Ahead of the second US-North Korean summit scheduled for February 27-28, the US President now confidently declares that it will be "very successful" and accompanied by "the same good luck as we had in the first summit". He voiced such an opinion at a press conference on February 15. At the same time, Trump once again stressed that he has established a "very good" relationship with North Korean leader Kim Jong-Un.
Is there any reason for the American President to be that sure? Yesn’t. After all, he himself says that there is no need to hurry in this respect and he is ready to work with the North Koreans even in the face of a protracted process.
From the diplomatic point of view, such statements are right on target, creating a favorable background for the upcoming negotiations. But what about the latest discouraging allegations by the American intelligence that they have found another, previously unknown, North Korean missile base, as well as about Pyongyang's possessing missiles capable of reaching the territory of the United States?
And, even though it stands to reason that this is just another attempt by Trump's ill-wishers to blur the summit's certainly positive value on its eve, all that begs an important question with the President: how many more surprises of this kind will insidious Pyongyang politicians offer in the future? And is it possible to secure North Korea's full transparency in the nuclear missile field and as regards the irreversible denuclearization as a whole?
All this is very disturbing to the US administration, and it urges Pyongyang's readiness to provide comprehensive information on all the nuclear and missile facilities of the Democratic People's Republic of Korea. Washington emphasizes that such information should be verifiable. The United States requires unhindered admission for its personnel to all those facilities. The experts will monitor the disarmament process, as well as guarantee complete denuclearization.
These issues will obviously top the agenda at the upcoming summit.
The American side answers evasively to journalists' constant questions about the progress of the solution to the issue of officially announcing an end to the Korean war. The essence of those answers is as follows: American officials are currently discussing this point in detail.
Washington also believes that nowadays it would be better to place greater focus on ways to accelerate the process of reducing military tension on the Korean Peninsula and to form a system of sustainable peace and security there.
And, of course, Trump once again emphasizes that North Korea has a huge potential to become a great economic power.
But it is now that the North Koreans are increasingly concerned about getting rid of economic sanctions rather than becoming a great economic power.
However, ahead of the summit US Secretary of State Mike Pompeo and US special envoy for North Korea Stephen Biegun repeatedly stated that without a full completion of the denuclearization process sanctions are not going to be eased. Biegun, in particular, argued that this issue is out of the question when the parties contact while preparing for the summit.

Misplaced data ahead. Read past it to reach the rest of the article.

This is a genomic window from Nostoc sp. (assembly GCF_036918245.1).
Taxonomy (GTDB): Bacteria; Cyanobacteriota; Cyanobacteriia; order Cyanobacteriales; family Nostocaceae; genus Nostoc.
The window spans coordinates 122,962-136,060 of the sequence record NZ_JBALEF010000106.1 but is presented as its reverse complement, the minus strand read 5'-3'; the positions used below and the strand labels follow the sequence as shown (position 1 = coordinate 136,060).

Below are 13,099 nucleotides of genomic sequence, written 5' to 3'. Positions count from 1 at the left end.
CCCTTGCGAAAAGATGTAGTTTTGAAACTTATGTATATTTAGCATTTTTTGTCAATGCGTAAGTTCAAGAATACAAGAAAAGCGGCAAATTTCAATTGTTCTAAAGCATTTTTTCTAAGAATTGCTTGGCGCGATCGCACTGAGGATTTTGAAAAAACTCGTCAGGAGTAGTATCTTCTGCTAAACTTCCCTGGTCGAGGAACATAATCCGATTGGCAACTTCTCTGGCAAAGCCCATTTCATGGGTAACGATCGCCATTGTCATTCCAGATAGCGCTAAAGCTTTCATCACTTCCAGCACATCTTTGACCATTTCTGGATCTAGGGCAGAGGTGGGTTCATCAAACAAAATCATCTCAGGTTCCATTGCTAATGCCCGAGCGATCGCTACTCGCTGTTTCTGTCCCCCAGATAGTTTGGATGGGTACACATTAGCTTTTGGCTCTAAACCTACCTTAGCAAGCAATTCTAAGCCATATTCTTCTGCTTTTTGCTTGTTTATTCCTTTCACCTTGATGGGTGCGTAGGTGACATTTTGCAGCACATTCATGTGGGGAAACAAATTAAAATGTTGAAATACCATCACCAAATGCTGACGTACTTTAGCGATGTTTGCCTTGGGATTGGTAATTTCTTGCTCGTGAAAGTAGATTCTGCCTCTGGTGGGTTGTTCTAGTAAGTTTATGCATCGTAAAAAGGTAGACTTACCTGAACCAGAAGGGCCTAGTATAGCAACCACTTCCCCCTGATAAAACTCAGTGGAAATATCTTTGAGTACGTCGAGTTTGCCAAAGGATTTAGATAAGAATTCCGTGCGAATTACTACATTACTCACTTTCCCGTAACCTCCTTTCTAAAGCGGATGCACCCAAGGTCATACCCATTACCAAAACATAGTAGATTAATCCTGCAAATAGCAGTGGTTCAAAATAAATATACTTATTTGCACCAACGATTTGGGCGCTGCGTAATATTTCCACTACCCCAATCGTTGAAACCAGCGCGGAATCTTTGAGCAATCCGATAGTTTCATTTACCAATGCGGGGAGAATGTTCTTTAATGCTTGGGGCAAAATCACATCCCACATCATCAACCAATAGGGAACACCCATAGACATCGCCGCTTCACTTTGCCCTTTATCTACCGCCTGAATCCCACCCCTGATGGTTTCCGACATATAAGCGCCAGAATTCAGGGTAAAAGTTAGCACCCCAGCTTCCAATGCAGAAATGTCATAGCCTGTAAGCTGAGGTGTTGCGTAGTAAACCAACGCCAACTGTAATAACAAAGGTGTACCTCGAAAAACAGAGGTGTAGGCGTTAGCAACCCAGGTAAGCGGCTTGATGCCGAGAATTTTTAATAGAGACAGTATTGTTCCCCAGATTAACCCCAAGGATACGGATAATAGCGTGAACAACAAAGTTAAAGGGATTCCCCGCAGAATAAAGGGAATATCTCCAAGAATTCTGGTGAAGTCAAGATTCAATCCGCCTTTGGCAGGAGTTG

Besides, there is one more thing disturbing the North Korean leadership: whether this whole idea of improving relations with the United States could eventually grow into another precedent of America's exporting color revolutions – this time to North Korea. It is on record that Pyongyang is carefully studying the question of methods the Americans use to introduce their liberal-democratic values, put it that way, into the minds of the "weak" population strata in the undesirable foreign countries.
Those doubts are perfectly reasonable. Fresh pabulum for reflection. In Yerevan, for instance, an educational center was established with the American money, where young people from Armenia, Russia, Kazakhstan, Kirghizia and Ukraine listen to liberal Western lecturers teaching how not to succumb to "Russian influence" and absorb "truly democratic Western values", how to organize public protests.
One more example. According to information available to the Venezuelan side, parliament speaker Juan Guaidó, the self-proclaimed President, was recruited by the United States 10 years ago when studying at one of such educational centers in the territory of Serbia.
North Korea sets a high value on the cohesion of its society. Resisting this kind of soft penetration requires considerable experience in communicating with the West. And Pyongyang doesn't have such.
Kim Jong-Un seems to be expecting the Vietnamese leadership to share this experience with him, since it not only managed to smooth relations with the United States after many years of America's Vietnam War, but also avoided a color revolution amidst reunion of the country's northern and southern parts, democratizing efforts, developing a modern and efficient economy and promoting external relations. For this very reason the North Korean leader is set to arrive in the Vietnamese capital two days before the official start of the US-Korean summit.
Certainly, any dialogue, especially such as a summit, is better than a war, even the smallest-scale one. Those interested in solving the Korean problem, including Russia and China, contribute a lot to normalize US-North Korean relations. By the way, during the period of extreme tensions between the two, it was Moscow and Beijing that spurred a dialogue between the warring parties. But its success will greatly depend on the level of trust that Washington and Pyongyang will manage to reach and on the willingness to accommodate and observe the legitimate interests of other parties interested.